The team that develops WebKit for Apple’s Safari browser is taking a strong stand against companies tracking people on the web.
They call out tracking as an infringement of user privacy, and promise WebKit will block it wherever possible.
WebKit is the rendering engine of every Safari edition. It’s the heart of this browser so changes made to it affect the versions used in macOS, iOS, etc.
Secret tracking won‘t be allowed
A new statement from the WebKit team claims “web tracking … practices are harmful to users because they infringe on a user’s privacy without giving users the ability to identify, understand, consent to, or control them.”
The developers go on to say “WebKit will do its best to prevent all covert tracking, and all cross-site tracking (even when it’s not covert).” When tracking can’t be completely blocked, it will be limited as much as possible.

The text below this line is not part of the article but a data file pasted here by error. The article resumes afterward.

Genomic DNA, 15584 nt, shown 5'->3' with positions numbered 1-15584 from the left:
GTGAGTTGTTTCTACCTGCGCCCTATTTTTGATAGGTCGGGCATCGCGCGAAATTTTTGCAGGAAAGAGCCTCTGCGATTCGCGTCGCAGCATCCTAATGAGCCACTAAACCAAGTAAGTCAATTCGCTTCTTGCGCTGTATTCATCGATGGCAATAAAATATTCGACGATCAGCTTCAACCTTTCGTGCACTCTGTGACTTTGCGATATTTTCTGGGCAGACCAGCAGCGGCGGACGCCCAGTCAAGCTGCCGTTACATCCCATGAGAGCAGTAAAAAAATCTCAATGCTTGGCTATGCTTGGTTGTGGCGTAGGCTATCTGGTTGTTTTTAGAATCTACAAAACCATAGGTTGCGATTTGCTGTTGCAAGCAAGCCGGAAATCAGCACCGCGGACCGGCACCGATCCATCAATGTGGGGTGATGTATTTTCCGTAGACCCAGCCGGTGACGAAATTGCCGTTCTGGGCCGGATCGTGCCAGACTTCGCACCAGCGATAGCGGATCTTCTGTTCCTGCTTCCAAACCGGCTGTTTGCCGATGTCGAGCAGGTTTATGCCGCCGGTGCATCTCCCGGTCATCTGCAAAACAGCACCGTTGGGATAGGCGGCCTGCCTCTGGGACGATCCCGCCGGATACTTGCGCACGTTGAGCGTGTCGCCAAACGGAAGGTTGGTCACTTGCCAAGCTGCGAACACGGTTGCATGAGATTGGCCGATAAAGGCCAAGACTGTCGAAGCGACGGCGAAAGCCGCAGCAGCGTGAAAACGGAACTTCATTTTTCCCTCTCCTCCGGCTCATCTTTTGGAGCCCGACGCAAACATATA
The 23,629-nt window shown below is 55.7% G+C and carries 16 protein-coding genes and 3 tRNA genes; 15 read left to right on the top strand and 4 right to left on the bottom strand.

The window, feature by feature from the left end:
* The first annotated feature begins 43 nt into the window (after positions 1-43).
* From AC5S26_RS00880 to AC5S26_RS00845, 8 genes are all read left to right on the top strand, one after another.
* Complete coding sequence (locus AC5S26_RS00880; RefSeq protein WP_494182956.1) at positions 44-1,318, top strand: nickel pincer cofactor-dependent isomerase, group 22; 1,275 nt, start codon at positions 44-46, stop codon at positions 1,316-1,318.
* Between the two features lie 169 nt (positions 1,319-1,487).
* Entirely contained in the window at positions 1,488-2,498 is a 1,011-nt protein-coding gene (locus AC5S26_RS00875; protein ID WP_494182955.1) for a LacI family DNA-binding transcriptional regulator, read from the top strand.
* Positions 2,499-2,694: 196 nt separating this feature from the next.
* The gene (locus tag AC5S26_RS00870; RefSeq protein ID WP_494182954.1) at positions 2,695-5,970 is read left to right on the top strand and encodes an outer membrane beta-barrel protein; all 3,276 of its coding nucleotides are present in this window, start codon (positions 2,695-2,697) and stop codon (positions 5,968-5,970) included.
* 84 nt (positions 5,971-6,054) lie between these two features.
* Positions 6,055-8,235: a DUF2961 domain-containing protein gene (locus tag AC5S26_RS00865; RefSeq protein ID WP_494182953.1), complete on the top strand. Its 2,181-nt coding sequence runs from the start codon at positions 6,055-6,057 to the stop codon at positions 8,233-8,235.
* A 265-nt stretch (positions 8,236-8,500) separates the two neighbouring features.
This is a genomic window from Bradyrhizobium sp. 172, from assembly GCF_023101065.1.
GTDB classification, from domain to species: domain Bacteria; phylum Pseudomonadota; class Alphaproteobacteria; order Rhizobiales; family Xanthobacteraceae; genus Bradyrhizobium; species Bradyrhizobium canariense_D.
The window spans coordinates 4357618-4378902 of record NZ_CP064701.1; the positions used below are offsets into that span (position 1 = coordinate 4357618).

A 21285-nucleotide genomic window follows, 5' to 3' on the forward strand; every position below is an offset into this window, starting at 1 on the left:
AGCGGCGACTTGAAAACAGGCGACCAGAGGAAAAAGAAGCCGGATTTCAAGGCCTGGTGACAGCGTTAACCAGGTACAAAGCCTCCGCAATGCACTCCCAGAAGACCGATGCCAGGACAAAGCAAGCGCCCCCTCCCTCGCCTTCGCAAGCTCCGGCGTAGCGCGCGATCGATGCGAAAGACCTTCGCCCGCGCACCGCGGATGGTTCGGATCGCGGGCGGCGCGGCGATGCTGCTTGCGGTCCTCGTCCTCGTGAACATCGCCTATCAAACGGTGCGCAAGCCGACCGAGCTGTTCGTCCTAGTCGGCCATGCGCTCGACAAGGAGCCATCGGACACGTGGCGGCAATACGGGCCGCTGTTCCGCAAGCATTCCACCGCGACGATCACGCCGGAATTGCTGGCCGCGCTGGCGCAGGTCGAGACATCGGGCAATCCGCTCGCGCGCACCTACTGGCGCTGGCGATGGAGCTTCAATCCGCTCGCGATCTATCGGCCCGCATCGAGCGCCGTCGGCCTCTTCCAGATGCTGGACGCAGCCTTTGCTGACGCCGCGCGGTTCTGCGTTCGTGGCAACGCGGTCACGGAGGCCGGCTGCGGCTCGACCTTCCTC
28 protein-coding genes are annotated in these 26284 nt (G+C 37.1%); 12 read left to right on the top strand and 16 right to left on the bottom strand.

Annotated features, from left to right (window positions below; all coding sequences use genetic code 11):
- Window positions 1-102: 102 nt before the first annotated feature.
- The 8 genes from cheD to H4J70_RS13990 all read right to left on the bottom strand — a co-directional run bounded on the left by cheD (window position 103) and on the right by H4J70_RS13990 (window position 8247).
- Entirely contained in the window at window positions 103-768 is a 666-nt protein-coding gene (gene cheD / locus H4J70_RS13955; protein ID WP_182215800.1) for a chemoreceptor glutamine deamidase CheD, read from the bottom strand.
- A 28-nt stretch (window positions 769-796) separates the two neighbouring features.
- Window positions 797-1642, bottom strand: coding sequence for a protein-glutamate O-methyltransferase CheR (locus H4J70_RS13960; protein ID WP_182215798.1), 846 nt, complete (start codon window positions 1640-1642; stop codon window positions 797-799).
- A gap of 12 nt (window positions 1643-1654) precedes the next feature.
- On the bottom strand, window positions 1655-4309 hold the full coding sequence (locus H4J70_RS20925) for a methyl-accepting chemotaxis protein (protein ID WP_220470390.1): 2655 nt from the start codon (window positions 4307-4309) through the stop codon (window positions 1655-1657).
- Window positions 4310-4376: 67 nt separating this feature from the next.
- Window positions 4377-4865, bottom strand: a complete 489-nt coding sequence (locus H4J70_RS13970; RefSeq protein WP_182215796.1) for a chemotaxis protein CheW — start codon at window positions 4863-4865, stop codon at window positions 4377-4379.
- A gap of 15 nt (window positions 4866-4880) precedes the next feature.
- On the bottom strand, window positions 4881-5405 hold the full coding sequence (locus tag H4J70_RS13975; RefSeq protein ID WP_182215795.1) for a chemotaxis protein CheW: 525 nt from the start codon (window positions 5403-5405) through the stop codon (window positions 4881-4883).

The team makes an exception for logging into multiple websites with a single account, as long as the user is doing this consciously. Many sites allow users to sign in with their Facebook or Google account, for example. However, the WebKit team’s statement does warn that this could be “inadvertently affected.”
The WebKit development group warns companies not to look for loopholes in its attempts to block tracking. “We treat circumvention of shipping anti-tracking measures with the same seriousness as exploitation of security vulnerabilities.” Companies what are caught could face additional restrictions.
Their statement didn’t say when the changes they make to block web tracking will begin to appear in Safari on Mac, iPhones, or other Apple devices.